workers comp claims

A basic understanding of workers compensations rules follows the reasoning that employees who get hurt while on company time or a company job can seek treatment and have their medical expenses paid for by the company’s workers comp policy. Though it seems simple, the rules governing qualified incidents and covered services can be complex. As an employer, it is your legal responsibility to have the rules of your workers comp policy and process posted all over the workplace for employee understanding.

Corporate and Personal Responsibility

The primary responsibility of reporting an workplace injury or work-related illness falls with the employee. While it may be obvious that an incident has occurred if an employee is rushed to the hospital with a severed limb or broken bone, it is still the employee’s job to fill out a claim form. If you know about the situation, you can proactively provide them with the forms to complete. Employees must also comply with the reporting period that has been posted with the workers comp information and allowed by the state. Incidents that are not reported or not reported within the required timeframe may have justification for a corporate refusal to file.

Once the injured employee has made the report, the legal obligation of the employer begins. At this point, you are to provide the employee with all of the forms needed to make a formal report of the injury. There is a responsibility to provide the employee with a list of medical providers and facilities that are covered through the workers comp plan. When the completed paperwork is in hand, the employee must notify the state’s workers comp board. You also have a timeline for submitting this information, though it varies from state to state.

Penalties for Failing to Report

Failing to submit the paperwork can result in steep fines, depending on the injury. Fines could be assessed in the hundreds to thousands of dollars from the state board, but it possible for more serious consequences to ensue. The business owner or corporate executive could be given misdemeanor charges with potential jail time. In these cases, criminal fines could be leveled against the offender as well. In addition to state penalties, the employee who was denied workers comp benefits could file a lawsuit for the expenses and damages incurred throughout the ordeal.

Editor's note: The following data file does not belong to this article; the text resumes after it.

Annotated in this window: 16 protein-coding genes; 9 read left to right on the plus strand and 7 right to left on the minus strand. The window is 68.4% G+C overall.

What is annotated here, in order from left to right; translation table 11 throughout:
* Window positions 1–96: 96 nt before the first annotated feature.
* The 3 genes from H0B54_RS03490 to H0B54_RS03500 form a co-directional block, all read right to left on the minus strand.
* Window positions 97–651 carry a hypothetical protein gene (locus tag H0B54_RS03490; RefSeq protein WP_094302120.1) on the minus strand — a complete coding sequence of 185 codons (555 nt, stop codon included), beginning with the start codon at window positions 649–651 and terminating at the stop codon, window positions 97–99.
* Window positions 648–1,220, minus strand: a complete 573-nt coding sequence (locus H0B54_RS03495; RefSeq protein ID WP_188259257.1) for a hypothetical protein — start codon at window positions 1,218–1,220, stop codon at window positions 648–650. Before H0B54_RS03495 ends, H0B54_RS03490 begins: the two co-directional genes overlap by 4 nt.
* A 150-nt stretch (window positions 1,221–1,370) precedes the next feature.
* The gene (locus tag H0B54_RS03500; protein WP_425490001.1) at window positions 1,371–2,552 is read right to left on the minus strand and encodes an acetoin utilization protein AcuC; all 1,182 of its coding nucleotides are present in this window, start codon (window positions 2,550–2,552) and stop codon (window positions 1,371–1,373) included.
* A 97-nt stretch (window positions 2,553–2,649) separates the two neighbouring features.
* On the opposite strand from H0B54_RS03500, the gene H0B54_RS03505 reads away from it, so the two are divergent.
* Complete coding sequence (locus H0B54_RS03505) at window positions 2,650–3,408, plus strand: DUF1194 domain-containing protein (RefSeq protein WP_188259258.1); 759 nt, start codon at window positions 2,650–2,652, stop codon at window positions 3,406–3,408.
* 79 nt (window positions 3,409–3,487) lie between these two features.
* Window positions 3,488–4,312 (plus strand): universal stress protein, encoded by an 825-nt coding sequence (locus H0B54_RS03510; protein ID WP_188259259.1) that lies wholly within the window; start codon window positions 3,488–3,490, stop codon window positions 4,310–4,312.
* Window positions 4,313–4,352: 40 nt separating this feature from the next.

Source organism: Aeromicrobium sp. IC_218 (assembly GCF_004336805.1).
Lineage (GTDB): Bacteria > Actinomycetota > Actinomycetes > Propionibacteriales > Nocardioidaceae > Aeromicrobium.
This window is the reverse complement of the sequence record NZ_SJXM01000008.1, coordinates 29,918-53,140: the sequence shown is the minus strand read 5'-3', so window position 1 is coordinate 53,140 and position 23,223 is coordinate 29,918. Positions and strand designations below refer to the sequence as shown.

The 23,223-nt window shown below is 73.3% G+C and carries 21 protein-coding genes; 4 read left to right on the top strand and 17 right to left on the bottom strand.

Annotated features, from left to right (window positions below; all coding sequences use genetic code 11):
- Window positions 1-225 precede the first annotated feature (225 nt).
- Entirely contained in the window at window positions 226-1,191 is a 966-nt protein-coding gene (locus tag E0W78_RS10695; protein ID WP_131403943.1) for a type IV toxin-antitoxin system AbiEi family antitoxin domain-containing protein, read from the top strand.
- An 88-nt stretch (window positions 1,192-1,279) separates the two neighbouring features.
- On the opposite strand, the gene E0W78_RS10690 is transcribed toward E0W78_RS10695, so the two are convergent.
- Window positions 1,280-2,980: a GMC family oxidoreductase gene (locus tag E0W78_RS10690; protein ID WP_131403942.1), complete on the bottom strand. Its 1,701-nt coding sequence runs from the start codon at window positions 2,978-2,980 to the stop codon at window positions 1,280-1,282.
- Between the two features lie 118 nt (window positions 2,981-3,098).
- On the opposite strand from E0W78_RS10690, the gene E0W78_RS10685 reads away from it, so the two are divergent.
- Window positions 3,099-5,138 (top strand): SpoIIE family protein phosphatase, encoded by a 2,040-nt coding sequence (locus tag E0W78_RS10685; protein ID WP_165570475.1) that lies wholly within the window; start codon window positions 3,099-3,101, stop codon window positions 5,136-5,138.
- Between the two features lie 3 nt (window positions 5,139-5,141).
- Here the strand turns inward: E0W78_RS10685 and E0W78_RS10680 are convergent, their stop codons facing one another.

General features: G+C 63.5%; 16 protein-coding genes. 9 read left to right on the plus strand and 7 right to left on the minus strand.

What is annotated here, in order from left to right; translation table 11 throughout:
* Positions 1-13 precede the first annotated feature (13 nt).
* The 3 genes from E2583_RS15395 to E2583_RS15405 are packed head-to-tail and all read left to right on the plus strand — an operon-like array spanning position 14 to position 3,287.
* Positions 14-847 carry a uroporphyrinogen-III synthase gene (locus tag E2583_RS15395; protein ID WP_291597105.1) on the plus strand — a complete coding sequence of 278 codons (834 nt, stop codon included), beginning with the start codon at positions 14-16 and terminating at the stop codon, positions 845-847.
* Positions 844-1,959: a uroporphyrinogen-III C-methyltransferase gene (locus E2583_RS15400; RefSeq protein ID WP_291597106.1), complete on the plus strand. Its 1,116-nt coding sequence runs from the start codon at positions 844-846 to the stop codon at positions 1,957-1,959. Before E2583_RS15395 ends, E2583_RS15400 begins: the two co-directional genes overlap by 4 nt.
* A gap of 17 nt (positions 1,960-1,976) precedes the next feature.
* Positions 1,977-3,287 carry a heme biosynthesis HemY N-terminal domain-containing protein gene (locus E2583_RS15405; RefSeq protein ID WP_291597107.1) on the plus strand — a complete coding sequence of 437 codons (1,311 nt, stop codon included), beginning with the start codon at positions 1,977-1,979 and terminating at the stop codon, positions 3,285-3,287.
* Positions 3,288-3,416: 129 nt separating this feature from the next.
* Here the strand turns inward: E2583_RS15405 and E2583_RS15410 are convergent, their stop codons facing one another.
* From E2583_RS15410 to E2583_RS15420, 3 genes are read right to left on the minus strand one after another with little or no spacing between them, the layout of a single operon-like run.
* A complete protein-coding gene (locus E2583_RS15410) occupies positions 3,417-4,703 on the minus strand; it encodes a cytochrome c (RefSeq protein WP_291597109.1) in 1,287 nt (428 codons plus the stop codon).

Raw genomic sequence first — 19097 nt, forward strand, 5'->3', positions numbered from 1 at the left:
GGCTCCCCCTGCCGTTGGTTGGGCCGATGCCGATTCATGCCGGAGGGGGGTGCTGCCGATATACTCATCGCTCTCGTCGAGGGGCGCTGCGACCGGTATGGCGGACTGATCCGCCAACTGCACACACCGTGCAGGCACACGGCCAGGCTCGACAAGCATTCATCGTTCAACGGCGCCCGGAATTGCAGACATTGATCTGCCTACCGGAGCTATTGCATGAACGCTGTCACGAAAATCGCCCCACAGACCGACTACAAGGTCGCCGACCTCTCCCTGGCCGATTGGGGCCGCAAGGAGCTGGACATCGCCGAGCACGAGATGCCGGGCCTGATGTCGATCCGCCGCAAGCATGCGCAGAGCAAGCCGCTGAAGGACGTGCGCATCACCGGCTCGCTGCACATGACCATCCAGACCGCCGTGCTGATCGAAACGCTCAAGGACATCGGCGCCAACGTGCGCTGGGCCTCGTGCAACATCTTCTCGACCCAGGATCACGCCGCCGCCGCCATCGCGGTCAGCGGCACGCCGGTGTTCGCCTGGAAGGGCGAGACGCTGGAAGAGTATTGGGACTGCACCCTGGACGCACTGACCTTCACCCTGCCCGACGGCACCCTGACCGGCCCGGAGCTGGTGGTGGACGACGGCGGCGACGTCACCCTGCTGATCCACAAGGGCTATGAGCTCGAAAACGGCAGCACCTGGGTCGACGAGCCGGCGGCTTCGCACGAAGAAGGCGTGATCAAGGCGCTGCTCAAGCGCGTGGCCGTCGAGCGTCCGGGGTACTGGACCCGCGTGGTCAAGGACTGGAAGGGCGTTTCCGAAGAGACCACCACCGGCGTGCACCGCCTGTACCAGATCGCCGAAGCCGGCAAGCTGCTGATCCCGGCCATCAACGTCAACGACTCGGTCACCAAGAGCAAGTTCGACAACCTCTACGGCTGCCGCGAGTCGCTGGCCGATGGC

Corporate Leeway

There are validations for refusing a claim, though these need to be carefully assessed. Possible reasons include:

  • The injury did not need medical attention
  • The employee was not hurt from a work-related incident
  • The employee filed a false claim
  • The reporting deadline had elapsed
  • The injury did not justify time off work

Your decisions in areas of workers comp claims could be contestable, so be sure you know what the law requires in each situation. There can be serious consequences if you fail to honor your policy and file a claim for an employee.

About InsureMyWorkComp 

InsureMyWorkComp is a digital brokerage that helps clients find the right workers’ compensation solution for their business needs. Unlike other online platforms, we will help you to work with an agent who can provide you the right solution for your risk profile. Our staff has over 50 years of workers’ compensation underwriting and sales experience, and we are 

confident that we will provide you the support that you need. For more information or to get a quote, contact us today at (855) 340-9138.